I believe we can safely agree that we’ve entered uncharted territory. There may have been global pandemics in the past, but never in a globally interconnected economy. The Great Influenza, Typhoid, Yellow Fever, etc. devastated populations, but national economies were not crushed to the extent of those under the Covid-19 pandemic.
While our medical professionals are working tirelessly to manage the health issues of the pandemic, our business leaders are working to plot a course to survive an extended shutdown of undetermined length.
For most businesses, survival will be determined by one key factor: CASH. Managing cash flow is always critical for a business. Now that every company’s income has been drastically reduced, managing cash will mean life or death for every business. Of course, when revenues take a hit, the first reaction is to lower costs. Not surprisingly, controlling expenses has become the new focus of businesses. Typically, a company’s top operating expenses are payroll and real estate.
Some practical strategies for reducing your office lease liability:
- Rental Abatement – Full or partial free rent is usually the ideal relief for any tenant. However, most landlords are extremely reluctant to simply give tenants free rent in mid-lease term. Successfully negotiating free rent typically involves paying at least a commiserate number of months of term on the end of the lease. i.e. Extend the lease by 3 months in exchange for 3 months of abatement today. However, many landlords don’t see that as an even swap as the market typically offers a month free for every year to year and a half of term. Additionally, adding term possibly means more months at an above market rent at the end of your lease.
- Forbearance (repayment relief) – While most landlords aren’t keen to offer free rent, many may agree to forgiving late payment penalties. We do not recommend applying the adage of, “it’s better to ask for forgiveness than for permission.” Having your landlord on board is critical, given that successfully navigating forbearance, requires their agreement to not pursue late fees, eviction or other penalties.
- Smaller Footprint – Reducing the size of your office can be an efficient, long term strategy for reducing your company’s long term real estate liability. However, shrinking the size of your office is not always possible in the middle of a lease term.
- Delayed Payment of Operating Expenses and/or Real Estate Taxes – Think of this strategy as a way to receive a partial reduction in rent. Many jurisdictions and local utilities are willing to work with building owners in delaying real estate taxes and utility payments. Passing those savings on tenants provides a rental reduction while allowing building owners to continue to make debt payments. Landlords may also be willing to delay the payment of estimated operating expenses and real estate tax passthroughs until the end of the year.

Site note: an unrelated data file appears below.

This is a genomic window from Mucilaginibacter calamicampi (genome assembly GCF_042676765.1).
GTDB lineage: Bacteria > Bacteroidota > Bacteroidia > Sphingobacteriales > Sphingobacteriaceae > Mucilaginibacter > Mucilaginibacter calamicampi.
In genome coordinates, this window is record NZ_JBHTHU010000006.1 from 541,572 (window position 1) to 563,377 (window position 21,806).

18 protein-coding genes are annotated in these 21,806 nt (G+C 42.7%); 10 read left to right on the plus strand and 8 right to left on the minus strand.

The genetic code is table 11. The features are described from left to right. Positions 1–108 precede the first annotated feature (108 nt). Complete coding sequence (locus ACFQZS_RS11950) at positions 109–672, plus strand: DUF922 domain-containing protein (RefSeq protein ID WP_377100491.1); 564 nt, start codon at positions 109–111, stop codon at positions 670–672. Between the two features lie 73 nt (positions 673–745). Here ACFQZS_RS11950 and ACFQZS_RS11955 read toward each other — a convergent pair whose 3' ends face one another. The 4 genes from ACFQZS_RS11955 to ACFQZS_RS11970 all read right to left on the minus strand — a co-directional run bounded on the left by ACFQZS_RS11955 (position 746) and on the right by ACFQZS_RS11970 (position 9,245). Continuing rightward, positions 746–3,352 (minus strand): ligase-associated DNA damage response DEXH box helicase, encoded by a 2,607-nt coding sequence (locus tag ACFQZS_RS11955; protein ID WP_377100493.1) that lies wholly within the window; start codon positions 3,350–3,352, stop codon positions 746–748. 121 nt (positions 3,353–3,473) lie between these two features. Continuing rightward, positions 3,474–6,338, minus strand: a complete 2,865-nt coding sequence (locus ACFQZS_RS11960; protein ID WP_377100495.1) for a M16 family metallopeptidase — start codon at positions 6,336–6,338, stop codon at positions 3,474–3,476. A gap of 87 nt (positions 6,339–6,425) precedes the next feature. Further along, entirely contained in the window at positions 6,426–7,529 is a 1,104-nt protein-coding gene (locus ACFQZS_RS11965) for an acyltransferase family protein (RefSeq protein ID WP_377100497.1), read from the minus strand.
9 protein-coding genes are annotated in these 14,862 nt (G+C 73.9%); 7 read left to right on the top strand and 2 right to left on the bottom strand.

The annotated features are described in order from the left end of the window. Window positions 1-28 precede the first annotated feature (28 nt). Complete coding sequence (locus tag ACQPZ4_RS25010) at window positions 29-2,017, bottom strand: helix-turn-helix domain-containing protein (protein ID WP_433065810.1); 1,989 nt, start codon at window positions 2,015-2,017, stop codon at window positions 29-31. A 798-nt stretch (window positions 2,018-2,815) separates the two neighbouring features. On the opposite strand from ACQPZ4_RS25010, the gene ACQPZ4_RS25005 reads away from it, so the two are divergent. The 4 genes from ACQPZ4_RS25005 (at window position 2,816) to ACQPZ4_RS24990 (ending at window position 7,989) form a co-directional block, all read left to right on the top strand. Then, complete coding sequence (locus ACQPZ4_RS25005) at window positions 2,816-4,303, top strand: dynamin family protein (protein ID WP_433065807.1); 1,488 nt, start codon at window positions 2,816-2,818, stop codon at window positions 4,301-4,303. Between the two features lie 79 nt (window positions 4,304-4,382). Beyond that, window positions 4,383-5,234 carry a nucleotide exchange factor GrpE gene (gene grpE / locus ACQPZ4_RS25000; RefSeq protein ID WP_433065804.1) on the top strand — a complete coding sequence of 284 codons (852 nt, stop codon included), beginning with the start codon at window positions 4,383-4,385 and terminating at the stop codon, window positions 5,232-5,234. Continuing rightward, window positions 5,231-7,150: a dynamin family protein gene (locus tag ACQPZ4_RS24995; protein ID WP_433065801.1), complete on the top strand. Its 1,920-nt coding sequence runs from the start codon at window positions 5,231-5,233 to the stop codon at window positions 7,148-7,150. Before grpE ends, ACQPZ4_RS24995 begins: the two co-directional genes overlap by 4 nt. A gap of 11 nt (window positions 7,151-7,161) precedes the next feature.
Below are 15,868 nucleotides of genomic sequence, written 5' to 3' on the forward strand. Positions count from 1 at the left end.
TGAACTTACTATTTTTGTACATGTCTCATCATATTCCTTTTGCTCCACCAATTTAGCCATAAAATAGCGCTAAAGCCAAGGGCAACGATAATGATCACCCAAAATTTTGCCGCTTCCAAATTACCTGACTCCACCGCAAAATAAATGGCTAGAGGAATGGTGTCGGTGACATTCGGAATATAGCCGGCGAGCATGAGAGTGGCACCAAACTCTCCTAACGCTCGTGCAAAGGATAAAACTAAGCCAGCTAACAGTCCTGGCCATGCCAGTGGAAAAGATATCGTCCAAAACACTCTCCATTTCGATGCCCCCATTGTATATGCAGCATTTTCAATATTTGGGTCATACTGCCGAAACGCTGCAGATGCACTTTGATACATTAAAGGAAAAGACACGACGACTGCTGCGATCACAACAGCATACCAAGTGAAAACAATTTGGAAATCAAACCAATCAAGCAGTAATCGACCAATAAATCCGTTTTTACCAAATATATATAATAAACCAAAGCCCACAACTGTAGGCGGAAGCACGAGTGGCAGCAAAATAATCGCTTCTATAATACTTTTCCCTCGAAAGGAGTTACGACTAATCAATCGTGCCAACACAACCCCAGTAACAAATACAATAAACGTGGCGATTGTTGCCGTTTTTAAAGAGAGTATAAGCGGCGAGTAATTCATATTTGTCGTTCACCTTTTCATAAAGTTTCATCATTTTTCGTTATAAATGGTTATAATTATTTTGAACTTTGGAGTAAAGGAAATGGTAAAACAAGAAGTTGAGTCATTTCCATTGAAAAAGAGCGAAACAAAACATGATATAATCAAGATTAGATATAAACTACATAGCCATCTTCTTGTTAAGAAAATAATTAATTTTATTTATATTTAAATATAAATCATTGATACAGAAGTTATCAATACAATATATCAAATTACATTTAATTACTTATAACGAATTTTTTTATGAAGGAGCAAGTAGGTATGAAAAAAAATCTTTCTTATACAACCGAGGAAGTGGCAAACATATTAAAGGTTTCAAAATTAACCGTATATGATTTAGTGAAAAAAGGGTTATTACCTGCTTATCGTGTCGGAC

- Resetting Rental Rate – Negotiating a lower rent today, in exchange for extending the lease term is a tried and true strategy for tenants with a high rental rate and a relatively small remaining lease term. This process involves negotiating a new market rental rate and amortizing the difference between current rent and current market rent into the new lease term. For example, under a lease with 3 years of remaining term, if the current rent is $60/SF and the market rent is $50/SF, the difference between current & market rents equal $10/SF per year, or $30/SF for the remaining lease term. If the lease is extended by 7 years (3 years of remaining term plus 7 years of new term), the new rent would equal $53/SF ($30 divided by 10, plus $50/SF).
- Applying Security Deposits – Landlords are becoming more open to applying tenants’ security deposits (without penalty) towards immediate rental obligations. This strategy is most viable when a security deposit held by the landlord was cash, as opposed to a irrevocable letter of credit.
The viability of making any of these strategies work depends upon a number of variables including:
- Landlord attitude
- Tenant wherewithal
- Remaining lease term
- Architectural efficiencies
Selecting and successfully executing the best strategy requires working with real estate professional experienced in leading these types of negotiations…preferably one whose experience includes helping clients weather a few previous downturns.
Government grants and SBA loans also provide an avenue to replace a portion of the income to help with overhead expenses.
Key provisions of the CARES Act:
- Up to $10M SBA loan thru an FDIC insured bank
- May be applied to payroll, health insurance and overhead expenses, including rent
- Loans through the CARES Act may be forgiven, however Only 25% of payroll costs may be applied towards other overhead (rent).
- The Small Business & Entrepreneurship Council have a good summary of the CARES Act at: https://sbecouncil.org/2020/03/30/whats-in-the-cares-act-for-small-businesses-the-self-employed-and-gig-workers/
The CARE program is intended to provide payroll assistance as a priority in order to make the loan forgivable. However, office lease costs can easily exceed 25% of payroll costs, especially in a high rent market such as Washington DC.